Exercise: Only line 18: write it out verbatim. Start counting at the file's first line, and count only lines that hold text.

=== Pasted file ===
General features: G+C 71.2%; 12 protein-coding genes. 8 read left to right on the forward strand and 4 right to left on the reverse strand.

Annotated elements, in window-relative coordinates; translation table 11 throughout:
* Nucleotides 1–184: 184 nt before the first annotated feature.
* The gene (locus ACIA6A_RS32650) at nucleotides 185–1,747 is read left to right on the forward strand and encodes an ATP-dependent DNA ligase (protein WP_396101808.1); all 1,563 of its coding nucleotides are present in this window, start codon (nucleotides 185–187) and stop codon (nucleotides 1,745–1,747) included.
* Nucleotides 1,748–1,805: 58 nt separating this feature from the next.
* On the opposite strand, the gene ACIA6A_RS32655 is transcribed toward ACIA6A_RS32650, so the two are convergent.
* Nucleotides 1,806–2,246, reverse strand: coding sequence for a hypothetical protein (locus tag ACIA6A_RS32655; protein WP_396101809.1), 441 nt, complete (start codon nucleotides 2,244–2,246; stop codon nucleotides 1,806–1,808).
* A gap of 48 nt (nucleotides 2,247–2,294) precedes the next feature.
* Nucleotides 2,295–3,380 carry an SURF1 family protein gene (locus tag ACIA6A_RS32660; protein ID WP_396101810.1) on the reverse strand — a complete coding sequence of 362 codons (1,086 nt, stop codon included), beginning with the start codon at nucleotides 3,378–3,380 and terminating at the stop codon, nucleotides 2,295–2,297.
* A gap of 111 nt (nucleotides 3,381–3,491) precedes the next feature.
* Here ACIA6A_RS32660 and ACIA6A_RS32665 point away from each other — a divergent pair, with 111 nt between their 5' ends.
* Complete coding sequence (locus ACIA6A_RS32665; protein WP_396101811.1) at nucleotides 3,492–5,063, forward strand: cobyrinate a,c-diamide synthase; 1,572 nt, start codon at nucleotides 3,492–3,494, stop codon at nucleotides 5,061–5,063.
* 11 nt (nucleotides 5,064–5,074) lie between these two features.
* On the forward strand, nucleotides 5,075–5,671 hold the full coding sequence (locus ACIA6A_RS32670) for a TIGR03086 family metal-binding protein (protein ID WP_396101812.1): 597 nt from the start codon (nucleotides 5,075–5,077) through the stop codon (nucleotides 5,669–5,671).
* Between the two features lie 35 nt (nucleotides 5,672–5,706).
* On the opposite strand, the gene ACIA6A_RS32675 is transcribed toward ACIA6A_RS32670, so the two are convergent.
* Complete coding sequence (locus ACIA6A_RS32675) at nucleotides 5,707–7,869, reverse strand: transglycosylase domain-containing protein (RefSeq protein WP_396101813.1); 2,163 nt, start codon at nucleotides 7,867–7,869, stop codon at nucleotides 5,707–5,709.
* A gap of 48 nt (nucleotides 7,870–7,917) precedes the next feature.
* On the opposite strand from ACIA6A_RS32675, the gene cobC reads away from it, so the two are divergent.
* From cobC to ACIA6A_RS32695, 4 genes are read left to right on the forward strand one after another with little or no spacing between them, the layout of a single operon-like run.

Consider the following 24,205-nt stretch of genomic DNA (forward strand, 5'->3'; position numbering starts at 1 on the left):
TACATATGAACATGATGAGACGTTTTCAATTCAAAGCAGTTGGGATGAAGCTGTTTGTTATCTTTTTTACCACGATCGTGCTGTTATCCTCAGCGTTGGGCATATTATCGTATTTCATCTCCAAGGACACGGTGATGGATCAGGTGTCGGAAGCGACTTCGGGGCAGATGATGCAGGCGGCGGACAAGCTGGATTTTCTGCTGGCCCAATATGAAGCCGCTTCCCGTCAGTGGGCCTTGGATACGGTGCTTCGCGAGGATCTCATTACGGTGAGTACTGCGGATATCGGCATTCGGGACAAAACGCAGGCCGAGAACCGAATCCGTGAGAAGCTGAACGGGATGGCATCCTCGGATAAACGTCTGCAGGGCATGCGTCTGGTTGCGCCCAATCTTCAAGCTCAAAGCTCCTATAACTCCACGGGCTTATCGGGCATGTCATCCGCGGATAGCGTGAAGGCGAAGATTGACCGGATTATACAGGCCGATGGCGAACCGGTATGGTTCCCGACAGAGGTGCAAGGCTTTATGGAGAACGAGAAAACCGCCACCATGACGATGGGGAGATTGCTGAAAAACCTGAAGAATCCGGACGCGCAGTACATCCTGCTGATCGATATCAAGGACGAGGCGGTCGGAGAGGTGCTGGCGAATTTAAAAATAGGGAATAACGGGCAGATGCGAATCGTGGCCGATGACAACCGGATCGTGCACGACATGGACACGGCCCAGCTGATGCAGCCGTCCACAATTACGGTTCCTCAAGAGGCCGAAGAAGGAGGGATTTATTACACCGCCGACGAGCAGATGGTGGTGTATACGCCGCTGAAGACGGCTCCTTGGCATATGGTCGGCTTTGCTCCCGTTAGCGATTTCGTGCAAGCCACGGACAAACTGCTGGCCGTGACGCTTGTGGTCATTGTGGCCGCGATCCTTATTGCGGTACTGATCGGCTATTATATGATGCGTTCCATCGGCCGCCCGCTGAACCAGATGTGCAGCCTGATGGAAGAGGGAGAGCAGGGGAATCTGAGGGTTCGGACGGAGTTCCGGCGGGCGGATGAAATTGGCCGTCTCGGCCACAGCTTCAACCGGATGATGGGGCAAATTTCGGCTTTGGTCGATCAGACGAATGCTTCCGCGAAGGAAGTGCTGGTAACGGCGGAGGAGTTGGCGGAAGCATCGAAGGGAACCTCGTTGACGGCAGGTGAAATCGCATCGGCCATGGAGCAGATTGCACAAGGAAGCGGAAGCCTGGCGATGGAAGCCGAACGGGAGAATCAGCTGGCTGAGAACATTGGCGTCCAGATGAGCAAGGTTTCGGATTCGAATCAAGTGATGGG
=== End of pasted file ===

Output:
* A gap of 48 nt (nucleotides 7,870–7,917) precedes the next feature.